The 5th Amendment’s Due Process clause, as applied to the federal government, is applied consistently with the 14th Amendment’s Due Process Clause (Adkins).
Section 4 of HSA violates Due Process in three ways.
First, it violates a parent’s right to direct the education and upbringing of his children. Meyer. It also infringes on the right of the schools to teach children. Pierce.
Second, by forcing a child to eat broccoli, Congress is violating his bodily integrity. Though, if the state has the power to force people to be vaccinated (Jacobson), or sterilize them (Buck), in pursuit of the common welfare, mandatory broccoli may be represent a smaller burden on individual liberty.
Third, forcing the parents to purchase broccoli is a violation of their individual liberty, as the federal government cannot compel someone to buy anything. This assertion of power is unprecedented.
 
4. 10th Amendment
Under the 10th Amendment, Congress lacks the power to direct, or command the Republic State of Texas to open offices, or hire navigators. Traditionally the regulation of insurance has been solely within the state police power, and beyond the scope of the federal government’s powers under the Commerce, Necessary and Proper, and Taxing powers. As Madison recognized in Federalist No. 51, a separation of powers between the federal and state governments is a key to reducing the risk of factions. “Ambition must be made to counteract ambition.” Although, there is language in Justice Holmes’s opinion in Holland, suggesting that Congress has broad powers to infringe on state sovereignty if acting pursuant to a treaty.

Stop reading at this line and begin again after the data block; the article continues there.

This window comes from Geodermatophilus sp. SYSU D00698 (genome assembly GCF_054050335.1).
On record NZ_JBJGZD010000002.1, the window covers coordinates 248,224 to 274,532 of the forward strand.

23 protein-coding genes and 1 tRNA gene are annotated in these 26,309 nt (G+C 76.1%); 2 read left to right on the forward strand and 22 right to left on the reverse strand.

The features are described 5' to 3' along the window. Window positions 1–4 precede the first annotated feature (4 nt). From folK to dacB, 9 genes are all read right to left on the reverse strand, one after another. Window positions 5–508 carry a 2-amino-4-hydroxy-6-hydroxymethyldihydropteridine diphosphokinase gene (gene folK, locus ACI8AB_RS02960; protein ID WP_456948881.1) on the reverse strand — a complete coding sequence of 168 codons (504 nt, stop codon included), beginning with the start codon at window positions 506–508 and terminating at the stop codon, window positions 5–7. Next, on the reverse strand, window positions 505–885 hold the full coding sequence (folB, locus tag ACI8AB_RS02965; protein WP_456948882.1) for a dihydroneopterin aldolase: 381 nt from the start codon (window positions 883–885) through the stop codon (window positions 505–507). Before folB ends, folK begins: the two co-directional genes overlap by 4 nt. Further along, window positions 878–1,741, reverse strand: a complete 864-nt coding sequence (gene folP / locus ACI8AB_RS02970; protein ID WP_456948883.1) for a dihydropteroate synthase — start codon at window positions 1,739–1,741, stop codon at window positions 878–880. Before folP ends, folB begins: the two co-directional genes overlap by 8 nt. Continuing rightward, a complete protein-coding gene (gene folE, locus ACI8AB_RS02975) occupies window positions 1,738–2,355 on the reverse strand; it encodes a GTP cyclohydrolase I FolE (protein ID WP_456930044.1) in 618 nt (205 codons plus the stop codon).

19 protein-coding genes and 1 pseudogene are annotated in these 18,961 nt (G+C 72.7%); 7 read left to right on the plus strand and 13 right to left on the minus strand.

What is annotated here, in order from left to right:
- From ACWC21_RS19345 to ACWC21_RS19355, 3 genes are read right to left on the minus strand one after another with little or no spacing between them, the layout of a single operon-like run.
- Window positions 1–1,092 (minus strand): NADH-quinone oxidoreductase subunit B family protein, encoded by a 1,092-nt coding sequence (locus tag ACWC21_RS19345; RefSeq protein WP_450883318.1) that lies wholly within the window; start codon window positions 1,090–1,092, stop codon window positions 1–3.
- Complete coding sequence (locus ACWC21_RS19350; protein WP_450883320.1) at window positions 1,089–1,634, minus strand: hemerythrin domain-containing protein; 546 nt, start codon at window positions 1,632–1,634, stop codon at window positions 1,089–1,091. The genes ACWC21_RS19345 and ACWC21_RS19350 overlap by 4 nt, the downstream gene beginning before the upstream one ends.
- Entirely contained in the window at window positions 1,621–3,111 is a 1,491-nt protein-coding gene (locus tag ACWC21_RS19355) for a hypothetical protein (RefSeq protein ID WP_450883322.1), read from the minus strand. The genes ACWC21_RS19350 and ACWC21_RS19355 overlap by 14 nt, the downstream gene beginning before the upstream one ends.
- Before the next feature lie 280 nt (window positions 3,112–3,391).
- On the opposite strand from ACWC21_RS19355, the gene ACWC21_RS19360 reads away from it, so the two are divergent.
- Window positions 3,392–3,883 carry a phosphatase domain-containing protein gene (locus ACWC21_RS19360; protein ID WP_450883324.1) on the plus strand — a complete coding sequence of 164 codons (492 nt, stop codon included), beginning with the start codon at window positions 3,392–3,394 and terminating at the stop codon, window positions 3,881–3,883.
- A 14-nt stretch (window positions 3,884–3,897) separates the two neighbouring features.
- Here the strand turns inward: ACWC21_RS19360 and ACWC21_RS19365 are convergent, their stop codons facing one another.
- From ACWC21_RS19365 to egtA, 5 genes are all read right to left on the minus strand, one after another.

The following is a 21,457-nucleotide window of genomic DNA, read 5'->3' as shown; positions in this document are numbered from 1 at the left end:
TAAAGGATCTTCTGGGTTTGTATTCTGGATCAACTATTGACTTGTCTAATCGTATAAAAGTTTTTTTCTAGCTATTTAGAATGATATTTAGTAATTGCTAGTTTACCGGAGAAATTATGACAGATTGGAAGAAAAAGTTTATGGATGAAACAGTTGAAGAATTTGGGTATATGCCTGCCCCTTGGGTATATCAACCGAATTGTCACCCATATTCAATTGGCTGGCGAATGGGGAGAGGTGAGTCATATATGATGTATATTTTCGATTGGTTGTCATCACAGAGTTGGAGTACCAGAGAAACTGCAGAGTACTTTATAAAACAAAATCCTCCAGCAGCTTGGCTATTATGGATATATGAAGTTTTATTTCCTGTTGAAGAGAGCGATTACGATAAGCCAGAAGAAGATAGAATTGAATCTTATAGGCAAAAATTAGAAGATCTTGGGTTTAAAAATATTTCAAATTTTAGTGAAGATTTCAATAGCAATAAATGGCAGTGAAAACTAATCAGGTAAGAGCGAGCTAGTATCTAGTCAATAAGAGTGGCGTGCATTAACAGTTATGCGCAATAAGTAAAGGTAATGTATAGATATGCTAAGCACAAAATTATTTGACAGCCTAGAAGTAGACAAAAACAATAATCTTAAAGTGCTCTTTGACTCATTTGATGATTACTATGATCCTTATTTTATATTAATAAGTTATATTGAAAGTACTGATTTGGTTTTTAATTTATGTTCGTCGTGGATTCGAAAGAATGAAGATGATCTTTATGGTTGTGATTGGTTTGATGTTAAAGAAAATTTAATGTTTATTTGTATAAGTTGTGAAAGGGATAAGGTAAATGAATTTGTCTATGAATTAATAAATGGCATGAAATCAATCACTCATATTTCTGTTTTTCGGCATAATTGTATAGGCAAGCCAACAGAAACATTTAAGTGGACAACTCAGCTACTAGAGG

5. Justice Roberts
There are three reasons why Roberts should not change his vote. First, stare decisis compels the Court to stand by it precedents. It would be inconsistent to now find that an insurance policy is commerce. Second, millions of Americans rely on a consistent rule of law. Suddenly changing the direction of commerce in this case would impact numerous other efforts by the federal government to intrude on state sovereignty, and individual liberty. After all, liberty finds no refuge in a jurisprudence of doubt.  Third, and perhaps most importantly, a sudden change following the President’s announcement of his Court-packing scheme would politicize the Court, and make the Justices subject to further attacks from the White House. If Roosevelt learns that he can bully the Justices, the Constitution is lost.
Although, in the event that Roberts decides to uphold the law, I offer two alternative rationales that do not require changing his mind on the commerce clause. First, notwithstanding Bailey, Roberts can save the law as a constitutional tax by rewriting the statute. Second, because the HSA does not go into effect until 1937, and no one has paid the penalty yet, no would have standing, and the entire case should be dismissed as unripe.
Share this:TwitterFacebookEmailPrintGoogleTumblr

Read More

ConLaw Class 26 – The First Amendment Speech II

The lecture notes are here. The live chat is here.
The First Amendment Speech II

Brown v. EMA (887-900).
United States v. O’Brien (900-907).
Texas v. Johnson (907-917).
Time, Place, and Manner Regulations (917-918).
Renton v. Playtime Theaters (918-924). Incitement (924). Clear and Present Danger (927-931 note 3).
Brandenburg v. Ohio (935-937).
Note on Central Hudson (979-980).

 
Share this:TwitterFacebookEmailPrintGoogleTumblr

Read More